As we enter the halfway point of 2021, the world is still adapting to the reality of the Covid-19 pandemic and taking stock of the state of current affairs.
Here at Mentor Group, we wanted to investigate an underreported impact of the events of the last 18 months; what impact has Covid-19 had on our carbon footprint?
There are lots different factors to take into account when calculating a business' carbon footprint. Flights and transport are the most obvious and most talked about, but even something as simple as printing ten pages with a laser printer will produce just over 10g of CO2.
All of these factors will have been impacted by the pandemic; for the purposes of this blog, we can look at the larger, aggregated trends for businesses in the UK over the course of the last year to get an idea of how our footprint is likely to have changed.
The Department for Business, Energy and Industrial Strategy released its provisional findings of the UK’s greenhouse emissions for 2020, and they paint a very clear picture of just how much the shifts to remote working and the massive restrictions on transport and travel impacted the emissions of greenhouse gases within the UK.
Following the national lockdowns imposed in Great Britain, both the business sector and the transport sector saw significant drops in their CO2 emissions and their total greenhouse emissions.
The transport sector – covering road transport, domestic shipping/aviation, and railways – saw carbon dioxide emissions drop by 19.6% in comparison with figures in 2019. Transport also accounted for 29.8% of the UK’s total CO2 emissions, compared to 33.1% in 2019.
Furthermore, in the business sector, emissions of carbon dioxide dropped by 8.7% against 2019 numbers, whilst accounting for 18% of the UK’s total CO2 emissions (roughly the same as in 2019).
Those numbers by themselves don’t mean all that much given the continued trend of falling emissions that we have seen since the 1990s. To really get an idea of how sharply emissions fell in 2020, we need to look at how the same sectors performed in 2019 against 2018 numbers and compare the respective percentage changes.
|Sector||2018-19 Emissions Drop||2019-20 Emissions Drop|
Starting with transport again, between 2018 and 2019 transport emissions in the UK dropped by just 2.8%, meaning that emissions from the transport sector dropped exactly seven times faster between 2019-2020 than they did from 2018 to 2019.
Looking at the business sector, emissions of carbon dioxide fell by just over 1%, meaning that the drop in emissions seen in the business sector was even sharper than in the transport sector.
There is a third sector to consider for our purposes – residential emissions. With the shift from office working to remote or home working, we should not be surprised to see that residential emissions in the UK rose in 2020 by 1.8%.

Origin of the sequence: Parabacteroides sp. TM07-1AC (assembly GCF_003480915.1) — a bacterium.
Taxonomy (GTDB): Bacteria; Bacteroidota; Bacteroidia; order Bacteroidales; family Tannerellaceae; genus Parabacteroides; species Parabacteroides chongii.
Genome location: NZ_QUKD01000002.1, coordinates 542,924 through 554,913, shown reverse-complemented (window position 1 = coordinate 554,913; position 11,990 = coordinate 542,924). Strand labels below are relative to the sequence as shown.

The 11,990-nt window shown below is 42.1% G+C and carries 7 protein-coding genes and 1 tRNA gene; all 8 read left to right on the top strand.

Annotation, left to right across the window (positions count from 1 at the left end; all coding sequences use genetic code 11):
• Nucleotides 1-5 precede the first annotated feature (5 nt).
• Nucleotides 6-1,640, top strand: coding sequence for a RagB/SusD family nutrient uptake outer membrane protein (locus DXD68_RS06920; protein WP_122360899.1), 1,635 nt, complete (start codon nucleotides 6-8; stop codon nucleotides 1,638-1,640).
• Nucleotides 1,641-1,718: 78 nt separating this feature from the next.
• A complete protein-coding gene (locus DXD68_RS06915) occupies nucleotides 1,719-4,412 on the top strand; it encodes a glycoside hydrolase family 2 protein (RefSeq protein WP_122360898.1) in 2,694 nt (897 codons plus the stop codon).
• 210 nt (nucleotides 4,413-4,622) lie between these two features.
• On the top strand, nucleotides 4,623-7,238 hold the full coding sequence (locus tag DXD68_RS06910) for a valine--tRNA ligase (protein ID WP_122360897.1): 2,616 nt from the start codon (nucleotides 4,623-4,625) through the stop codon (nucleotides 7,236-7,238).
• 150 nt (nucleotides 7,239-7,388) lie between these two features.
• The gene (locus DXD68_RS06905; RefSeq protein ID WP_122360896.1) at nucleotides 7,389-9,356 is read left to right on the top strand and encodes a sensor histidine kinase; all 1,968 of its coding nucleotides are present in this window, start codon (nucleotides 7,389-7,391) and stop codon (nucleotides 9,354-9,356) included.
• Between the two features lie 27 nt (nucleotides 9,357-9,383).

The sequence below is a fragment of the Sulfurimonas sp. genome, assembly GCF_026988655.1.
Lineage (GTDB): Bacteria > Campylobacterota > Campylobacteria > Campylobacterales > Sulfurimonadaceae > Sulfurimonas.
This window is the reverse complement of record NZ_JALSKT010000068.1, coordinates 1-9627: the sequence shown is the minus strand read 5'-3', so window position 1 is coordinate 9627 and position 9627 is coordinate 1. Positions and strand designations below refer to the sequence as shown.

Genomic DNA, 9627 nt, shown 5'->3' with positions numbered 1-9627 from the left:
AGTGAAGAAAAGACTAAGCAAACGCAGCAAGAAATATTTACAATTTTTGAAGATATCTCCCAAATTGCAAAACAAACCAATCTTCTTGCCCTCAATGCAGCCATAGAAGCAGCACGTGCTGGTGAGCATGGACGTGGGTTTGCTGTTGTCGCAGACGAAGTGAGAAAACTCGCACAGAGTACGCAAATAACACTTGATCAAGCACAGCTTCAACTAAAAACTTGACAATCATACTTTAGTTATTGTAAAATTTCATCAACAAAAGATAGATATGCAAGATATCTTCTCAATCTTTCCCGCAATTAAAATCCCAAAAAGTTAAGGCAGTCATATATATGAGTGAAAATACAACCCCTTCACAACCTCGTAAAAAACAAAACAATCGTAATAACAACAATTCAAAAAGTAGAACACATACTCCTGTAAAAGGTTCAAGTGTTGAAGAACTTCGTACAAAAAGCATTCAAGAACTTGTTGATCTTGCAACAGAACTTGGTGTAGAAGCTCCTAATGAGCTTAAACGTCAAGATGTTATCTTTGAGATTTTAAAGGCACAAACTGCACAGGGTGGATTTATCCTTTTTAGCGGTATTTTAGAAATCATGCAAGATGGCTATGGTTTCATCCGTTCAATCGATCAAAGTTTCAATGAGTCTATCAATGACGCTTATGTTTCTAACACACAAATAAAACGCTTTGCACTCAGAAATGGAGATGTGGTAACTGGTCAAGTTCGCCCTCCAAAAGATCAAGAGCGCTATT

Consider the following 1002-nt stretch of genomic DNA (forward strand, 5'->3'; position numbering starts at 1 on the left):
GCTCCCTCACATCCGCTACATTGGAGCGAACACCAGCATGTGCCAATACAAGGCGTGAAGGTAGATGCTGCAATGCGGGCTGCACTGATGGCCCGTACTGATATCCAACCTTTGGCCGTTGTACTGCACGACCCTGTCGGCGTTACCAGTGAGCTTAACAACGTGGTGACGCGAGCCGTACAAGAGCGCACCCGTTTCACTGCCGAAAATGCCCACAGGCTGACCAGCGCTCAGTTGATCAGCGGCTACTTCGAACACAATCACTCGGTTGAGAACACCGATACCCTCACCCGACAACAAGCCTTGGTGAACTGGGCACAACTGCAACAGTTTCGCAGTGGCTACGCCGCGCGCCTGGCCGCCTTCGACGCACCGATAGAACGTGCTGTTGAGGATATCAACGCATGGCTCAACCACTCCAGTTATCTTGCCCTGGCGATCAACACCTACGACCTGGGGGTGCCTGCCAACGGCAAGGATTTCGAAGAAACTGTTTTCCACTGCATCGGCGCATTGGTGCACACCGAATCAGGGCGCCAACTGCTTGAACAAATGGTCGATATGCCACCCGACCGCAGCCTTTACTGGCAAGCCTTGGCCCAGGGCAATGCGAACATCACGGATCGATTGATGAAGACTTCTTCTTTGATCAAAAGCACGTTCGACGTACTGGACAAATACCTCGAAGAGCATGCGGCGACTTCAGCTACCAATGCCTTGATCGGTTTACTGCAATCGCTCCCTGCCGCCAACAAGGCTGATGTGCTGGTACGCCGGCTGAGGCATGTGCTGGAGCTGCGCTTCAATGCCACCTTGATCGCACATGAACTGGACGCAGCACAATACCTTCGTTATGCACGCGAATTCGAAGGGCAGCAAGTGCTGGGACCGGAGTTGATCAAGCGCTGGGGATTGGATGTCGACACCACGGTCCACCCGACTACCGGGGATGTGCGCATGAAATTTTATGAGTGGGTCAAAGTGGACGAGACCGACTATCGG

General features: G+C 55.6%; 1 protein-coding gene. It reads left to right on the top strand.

However, when the seasonal changes in temperature are adjusted for, the increase in CO2 emissions reaches 6.7%, a significant jump, especially when compared with the temperature adjusted drop of 1.3% in carbon emissions from 2018 to 2019.
The impact of the UK’s response to Covid-19 is clear to see. National lockdowns and travel restrictions shifted workers out of the office and into their homes, largely eliminating carbon emissions from the daily commute and the emissions from running an office building.
These drastic drops in emissions more than helped to offset the inevitable rise in emissions from heating residential houses for longer, and increased energy usage in general.
Further drops in emissions for businesses can be seen in the restrictions on international travel, meaning fewer flights and clearer skies, as well as the continued push towards cloud-based data storage, which serves as a far greener alternative to local server storage and the continued decrease in demand for printed, physical copies of documents.
This is something we've observed for ourselves at Mentor Group. Looking specifically at printing, our number of copies printed dropped by 98.8% between Q1 of 2020 and Q3 of 2020, saving approximately 1.8kg of C02 in the process.
It is critical to note that these numbers are, of course, provisional figures – it’s far too soon to glean official, verified numbers. However, these figures are used to indicate both concrete trends and early indicators of trends, and they paint an undeniable picture that, as a direct result of the Covid-19 pandemic, businesses all over the world will be responsible for a far smaller carbon footprint than in previous years.